Prius Regen Braking

toyota
prius

#1

Hi Folks,

I have a 2006 Prius that I love. Over 200k, going strong, with hardly any repairs other than routine maintenance. Pretty cool!

I had a question re: something I’ve always wondered about.

Let’s say you accelerate, then hit the brakes. Does anyone know the percentage of power that’s returned to the batteries from the regenerative brake? Is it meaningful, or just in the single digits, percent-wise?

Any leads to any info on this? Thanks. It’ll help settle a long-standing office discussion! :slight_smile:

Kilian


#2

It can be quite substantial if you brake gently, with most all the braking coming from the regen. I can watch my battery recharge as I do that. As for a percent, I don’t know. You might ask over at Priuschat to see if somebody there has some data on it. The regen is a major reason the Prius gets such good in town mpgs.


#3

It’s significant.

On my mom’s Fusion hybrid (technology leased from Toyota), you can recharge the battery at least halfway just measured descending of a 800’ hill, provided you brake gently and don’t exceed 42 MPH.

I doubt the recapture is more than 50% efficient…but I also doubt it’s a whole lot less. Remember, though, that energy cannot be created or destroyed–just converted from one form to another, and no conversion process is ever 100% efficient.

OTOH, mechanical brakes are 0% efficient–they turn motion into heat that serves no purpose, and is a PITA to get rid of!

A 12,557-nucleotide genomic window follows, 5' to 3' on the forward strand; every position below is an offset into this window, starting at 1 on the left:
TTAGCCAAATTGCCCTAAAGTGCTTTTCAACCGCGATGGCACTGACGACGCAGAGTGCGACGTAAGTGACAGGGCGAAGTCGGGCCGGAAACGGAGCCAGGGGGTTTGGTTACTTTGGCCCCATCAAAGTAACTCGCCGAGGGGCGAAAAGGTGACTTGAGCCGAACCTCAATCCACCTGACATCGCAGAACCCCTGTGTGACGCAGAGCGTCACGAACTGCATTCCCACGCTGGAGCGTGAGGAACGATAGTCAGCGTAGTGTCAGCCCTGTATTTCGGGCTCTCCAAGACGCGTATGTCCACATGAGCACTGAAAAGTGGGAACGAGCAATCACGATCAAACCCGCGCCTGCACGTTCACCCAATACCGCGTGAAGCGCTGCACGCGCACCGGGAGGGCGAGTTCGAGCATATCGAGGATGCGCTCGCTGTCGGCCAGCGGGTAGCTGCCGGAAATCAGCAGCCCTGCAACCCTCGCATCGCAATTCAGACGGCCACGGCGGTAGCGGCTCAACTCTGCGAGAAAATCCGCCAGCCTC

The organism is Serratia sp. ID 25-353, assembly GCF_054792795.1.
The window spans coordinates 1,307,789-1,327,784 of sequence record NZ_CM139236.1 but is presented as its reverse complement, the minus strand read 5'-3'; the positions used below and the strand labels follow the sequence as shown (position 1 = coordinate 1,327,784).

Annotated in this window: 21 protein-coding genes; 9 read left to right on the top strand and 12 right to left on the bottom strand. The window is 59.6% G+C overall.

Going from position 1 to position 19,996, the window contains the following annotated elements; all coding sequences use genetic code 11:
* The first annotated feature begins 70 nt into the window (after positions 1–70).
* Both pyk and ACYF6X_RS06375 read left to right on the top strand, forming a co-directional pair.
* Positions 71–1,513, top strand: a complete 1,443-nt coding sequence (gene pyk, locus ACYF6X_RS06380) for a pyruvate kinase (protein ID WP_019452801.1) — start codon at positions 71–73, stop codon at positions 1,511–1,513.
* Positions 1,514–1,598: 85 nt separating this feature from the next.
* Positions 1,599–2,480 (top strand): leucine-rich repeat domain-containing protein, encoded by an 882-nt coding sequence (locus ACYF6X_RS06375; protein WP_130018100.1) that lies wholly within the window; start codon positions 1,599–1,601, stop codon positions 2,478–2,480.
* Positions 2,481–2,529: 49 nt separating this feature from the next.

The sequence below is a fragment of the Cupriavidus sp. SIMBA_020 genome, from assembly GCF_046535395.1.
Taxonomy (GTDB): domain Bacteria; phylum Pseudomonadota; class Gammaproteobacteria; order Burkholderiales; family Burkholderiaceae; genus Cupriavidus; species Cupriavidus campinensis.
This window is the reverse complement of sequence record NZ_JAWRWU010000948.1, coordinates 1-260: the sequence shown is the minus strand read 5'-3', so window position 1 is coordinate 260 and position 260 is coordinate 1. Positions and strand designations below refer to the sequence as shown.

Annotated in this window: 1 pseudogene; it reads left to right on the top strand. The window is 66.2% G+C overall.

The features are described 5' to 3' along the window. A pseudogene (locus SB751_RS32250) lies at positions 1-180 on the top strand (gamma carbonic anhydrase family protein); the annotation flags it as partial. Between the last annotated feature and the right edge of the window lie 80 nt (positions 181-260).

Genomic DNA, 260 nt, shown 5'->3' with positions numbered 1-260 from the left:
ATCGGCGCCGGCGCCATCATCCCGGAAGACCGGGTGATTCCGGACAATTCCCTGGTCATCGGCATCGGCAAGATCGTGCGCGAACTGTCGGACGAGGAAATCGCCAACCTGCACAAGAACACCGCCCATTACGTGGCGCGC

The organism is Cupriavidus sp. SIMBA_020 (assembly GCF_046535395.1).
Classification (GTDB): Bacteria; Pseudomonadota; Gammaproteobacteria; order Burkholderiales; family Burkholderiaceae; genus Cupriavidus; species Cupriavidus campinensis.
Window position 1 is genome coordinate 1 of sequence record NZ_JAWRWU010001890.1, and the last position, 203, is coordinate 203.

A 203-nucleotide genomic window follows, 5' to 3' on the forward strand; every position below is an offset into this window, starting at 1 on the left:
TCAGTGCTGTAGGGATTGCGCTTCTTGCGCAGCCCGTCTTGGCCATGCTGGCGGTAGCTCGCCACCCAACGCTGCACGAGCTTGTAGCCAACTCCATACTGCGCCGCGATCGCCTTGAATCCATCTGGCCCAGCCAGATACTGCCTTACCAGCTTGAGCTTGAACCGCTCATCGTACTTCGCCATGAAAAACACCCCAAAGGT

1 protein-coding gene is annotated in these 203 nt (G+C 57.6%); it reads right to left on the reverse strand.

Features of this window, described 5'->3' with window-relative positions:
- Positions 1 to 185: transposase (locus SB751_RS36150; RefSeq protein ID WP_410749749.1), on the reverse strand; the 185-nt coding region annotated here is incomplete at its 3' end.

#4

The system will try to capture all the energy that it can and return it to the HV battery…The best results are obtained by applying the brakes gently then slowly increasing braking effort…You can feel it happen…At a certain point as you increase pedal pressure, the standard friction brakes are applied…But with careful driving, the friction brakes on your Prius should last forever…In the Lexus CT200h, a Prius with a different body style, there is a dashboard display that shows the regenerative charging level as you apply the brakes…With the meter showing maximum charging, the car is decelerating strongly without the friction brakes being engaged.

So I would say that with careful driving, most of the kinetic energy stored in the moving car is returned to the battery when you brake…


#5

Thanks for this, guys! I learned a lot-- time to take this to work to see if it settles the debate!

Great forum here!

KJ


#6

If they don’t believe you, ask them to explain why hybrids get such great mpgs in town.


#7

Not only that, but I got as good mpg driving up and down the mountains of West Virginia as I got on level ground in a recent trip. That regen is amazing.


#8

Yep that ReGen technology appeals to the Scot and Norweigen in me,thats why they get such good mileage in town,the manus could easily turn out a car that got similar highway mpgs(but they wont) and such a car would fall short in city driving-Kevin


#9

I’m not a Prius specialist but there are a few that I service regularly. I have one customer that has over 200,000 miles on the original brakes and they still have over 30% pad remaining. This in stop and go driving in the Seattle area where it’s normal to wear out a set of brakes in 50-60,000 miles.

So just assuming that the brakes on the Prius will last 5 times as long as the brakes on a similar sized car I would imagine that the amount of regen is quite substantial.

I can see why taxicabs are switching to Priuses instead of Crown Victorias. The savings in brakes alone would be substantial.


#10

To make a living with a cab, the vehicle has to be economical to operate and also be reliable…I guess the Prius meets those requirements…